Program Director, Melville Charitable Trust
Susan Thomas is a Program Director at the Melville Charitable Trust. Susan handles grantmaking and knowledge development for key aspects of the Trust’s strategic plan. Her work advances effective strategies to increase housing affordability where she’s currently providing leadership to a collaborative of eleven national foundations focused on this issue. Additionally, her portfolio of grants supports the Trust’s goal of ending chronic homelessness. Susan also leads the expansion of an outcome measurement system to assess the Trust’s impact, leads the Trusts racial equity work, and provides support and guidance on the Trust’s financial and business planning activities.
Prior to joining the Trust, Susan was Project Officer for Mayor Kasim Reed of Atlanta, where she was responsible for leading “Unsheltered No More!,” an initiative to dramatically reduce street homelessness that placed over 1,000 homeless men, women, and children into permanent housing. As an independent consultant, she led the launch of a statewide foundation to support foster families for the First Lady of Georgia and co-chaired an effort for the Annie E. Casey Foundation and the Atlanta Housing Authority to responsibly relocate 420 families as part of a major HOPE VI redevelopment project. Susan is a former Vice President of Community Investment and Area Development at the United Way of Greater Atlanta where she oversaw grantmaking and community impact strategies across 13 counties. Prior to her nonprofit career, she worked for 15 years in the areas of accounting, management consulting, and strategic planning. She holds a Master of Business Administration from the Kellogg Graduate School of Management at Northwestern University and a Bachelor of Science in Accounting from the University of Maryland.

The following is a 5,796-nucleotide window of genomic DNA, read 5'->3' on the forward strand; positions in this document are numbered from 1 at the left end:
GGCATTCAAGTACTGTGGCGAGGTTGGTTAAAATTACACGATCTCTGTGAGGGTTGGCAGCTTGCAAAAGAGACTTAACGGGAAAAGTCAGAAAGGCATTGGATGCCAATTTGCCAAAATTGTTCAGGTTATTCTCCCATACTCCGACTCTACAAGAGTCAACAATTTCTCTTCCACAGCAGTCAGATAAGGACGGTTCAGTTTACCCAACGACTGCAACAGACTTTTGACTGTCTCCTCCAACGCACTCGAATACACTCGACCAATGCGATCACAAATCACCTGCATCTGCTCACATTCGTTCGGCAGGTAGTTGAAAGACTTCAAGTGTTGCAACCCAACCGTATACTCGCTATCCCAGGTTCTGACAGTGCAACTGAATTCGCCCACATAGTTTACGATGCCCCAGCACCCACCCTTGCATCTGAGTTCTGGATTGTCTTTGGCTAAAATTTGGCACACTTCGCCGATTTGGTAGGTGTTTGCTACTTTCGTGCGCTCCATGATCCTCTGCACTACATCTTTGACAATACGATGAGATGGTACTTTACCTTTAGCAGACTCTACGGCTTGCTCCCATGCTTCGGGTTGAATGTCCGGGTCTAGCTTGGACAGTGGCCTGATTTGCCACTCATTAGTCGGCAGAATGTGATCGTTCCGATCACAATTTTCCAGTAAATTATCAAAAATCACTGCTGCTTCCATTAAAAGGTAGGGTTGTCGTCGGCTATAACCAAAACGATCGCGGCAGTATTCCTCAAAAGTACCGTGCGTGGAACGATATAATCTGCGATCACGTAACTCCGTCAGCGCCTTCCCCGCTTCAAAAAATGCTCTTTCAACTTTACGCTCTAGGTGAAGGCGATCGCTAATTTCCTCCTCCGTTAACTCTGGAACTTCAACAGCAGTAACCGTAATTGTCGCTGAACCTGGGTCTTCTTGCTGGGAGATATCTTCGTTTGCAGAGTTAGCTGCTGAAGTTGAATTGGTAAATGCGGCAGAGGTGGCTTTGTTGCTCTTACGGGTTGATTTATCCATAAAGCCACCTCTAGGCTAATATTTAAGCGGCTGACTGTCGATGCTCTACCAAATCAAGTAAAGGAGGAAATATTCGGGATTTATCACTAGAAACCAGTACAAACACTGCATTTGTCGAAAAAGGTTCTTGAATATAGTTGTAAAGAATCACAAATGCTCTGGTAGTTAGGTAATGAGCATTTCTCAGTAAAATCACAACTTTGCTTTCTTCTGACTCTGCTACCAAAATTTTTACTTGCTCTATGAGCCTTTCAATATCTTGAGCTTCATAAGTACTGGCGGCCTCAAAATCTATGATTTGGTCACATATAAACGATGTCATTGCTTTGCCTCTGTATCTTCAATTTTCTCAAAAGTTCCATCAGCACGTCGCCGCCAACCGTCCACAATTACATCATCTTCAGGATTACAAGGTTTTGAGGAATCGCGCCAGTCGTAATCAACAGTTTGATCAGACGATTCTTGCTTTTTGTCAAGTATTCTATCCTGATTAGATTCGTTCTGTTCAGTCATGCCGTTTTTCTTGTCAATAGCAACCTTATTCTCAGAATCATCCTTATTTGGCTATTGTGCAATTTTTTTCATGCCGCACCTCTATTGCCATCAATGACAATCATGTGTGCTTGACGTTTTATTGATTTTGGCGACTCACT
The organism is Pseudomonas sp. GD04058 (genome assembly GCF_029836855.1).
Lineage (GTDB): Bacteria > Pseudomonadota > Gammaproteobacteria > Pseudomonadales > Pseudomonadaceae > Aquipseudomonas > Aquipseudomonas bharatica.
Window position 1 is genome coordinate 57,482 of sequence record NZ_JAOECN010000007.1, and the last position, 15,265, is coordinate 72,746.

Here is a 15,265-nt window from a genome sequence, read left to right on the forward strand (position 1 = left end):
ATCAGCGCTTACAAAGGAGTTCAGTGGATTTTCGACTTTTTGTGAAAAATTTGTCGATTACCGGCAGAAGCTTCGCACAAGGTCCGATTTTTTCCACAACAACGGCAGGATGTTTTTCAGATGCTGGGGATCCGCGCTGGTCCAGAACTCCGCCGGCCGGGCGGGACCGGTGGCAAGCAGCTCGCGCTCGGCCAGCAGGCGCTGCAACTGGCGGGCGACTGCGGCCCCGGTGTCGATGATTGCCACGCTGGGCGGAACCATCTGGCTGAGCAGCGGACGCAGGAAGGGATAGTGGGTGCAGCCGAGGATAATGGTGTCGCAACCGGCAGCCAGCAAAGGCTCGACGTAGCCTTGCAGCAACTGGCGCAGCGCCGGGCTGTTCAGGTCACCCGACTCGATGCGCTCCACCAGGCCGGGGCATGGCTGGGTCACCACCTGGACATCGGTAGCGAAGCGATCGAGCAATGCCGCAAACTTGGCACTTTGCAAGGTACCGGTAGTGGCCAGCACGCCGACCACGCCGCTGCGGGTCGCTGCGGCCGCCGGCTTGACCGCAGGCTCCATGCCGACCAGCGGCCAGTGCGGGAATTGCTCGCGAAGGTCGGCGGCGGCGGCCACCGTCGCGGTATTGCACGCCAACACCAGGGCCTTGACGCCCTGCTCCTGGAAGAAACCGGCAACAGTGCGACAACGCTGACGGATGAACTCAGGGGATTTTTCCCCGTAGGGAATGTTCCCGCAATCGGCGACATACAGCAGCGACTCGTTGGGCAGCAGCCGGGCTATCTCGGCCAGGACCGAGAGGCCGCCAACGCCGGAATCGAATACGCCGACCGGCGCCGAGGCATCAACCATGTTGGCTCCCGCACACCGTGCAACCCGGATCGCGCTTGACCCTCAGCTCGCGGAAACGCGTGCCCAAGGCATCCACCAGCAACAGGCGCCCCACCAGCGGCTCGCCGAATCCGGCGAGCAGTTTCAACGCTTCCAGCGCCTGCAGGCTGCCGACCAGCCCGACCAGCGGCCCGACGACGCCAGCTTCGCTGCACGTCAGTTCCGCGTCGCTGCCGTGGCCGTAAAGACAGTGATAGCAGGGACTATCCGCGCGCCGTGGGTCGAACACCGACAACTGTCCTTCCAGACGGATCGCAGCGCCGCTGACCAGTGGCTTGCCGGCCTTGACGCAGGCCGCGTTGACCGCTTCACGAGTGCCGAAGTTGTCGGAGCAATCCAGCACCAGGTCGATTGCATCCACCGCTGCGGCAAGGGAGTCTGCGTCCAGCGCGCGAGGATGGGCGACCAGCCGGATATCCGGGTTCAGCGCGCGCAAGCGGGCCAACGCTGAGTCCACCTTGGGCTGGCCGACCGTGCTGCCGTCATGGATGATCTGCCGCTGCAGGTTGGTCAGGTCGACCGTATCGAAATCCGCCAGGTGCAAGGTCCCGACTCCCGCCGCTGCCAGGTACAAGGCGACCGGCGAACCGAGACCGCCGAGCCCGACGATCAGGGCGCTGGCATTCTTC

The majority of poor families in America who are renters spend over half of their income on housing costs, and eviction is upending their lives. Pulitzer Prize-winning sociologist Matthew Desmond’s work points to housing instability as a key cause, not just a symptom, of poverty in the U.S. Given this, all those who seek to address poverty and inequality must learn about and address this crisis. Desmond’s talk will be followed by discussion among a panel of experts will explore the question of what funders can most effectively do to work toward solutions to this problem.
Foundations have an opportunity to influence policy in profound ways. How should foundation leaders think about their role influencing policy? What is the spectrum of approaches available? What are lessons learned from attempts to influence policy and create new partnerships? If you or your foundation wish to influence policy or are merely curious about the policy realm, join us for a rich discussion that will include three case studies of local, regional, and national policy change efforts by foundations (including community foundations) on topics including the opioid epidemic, the water crisis in Flint, and housing.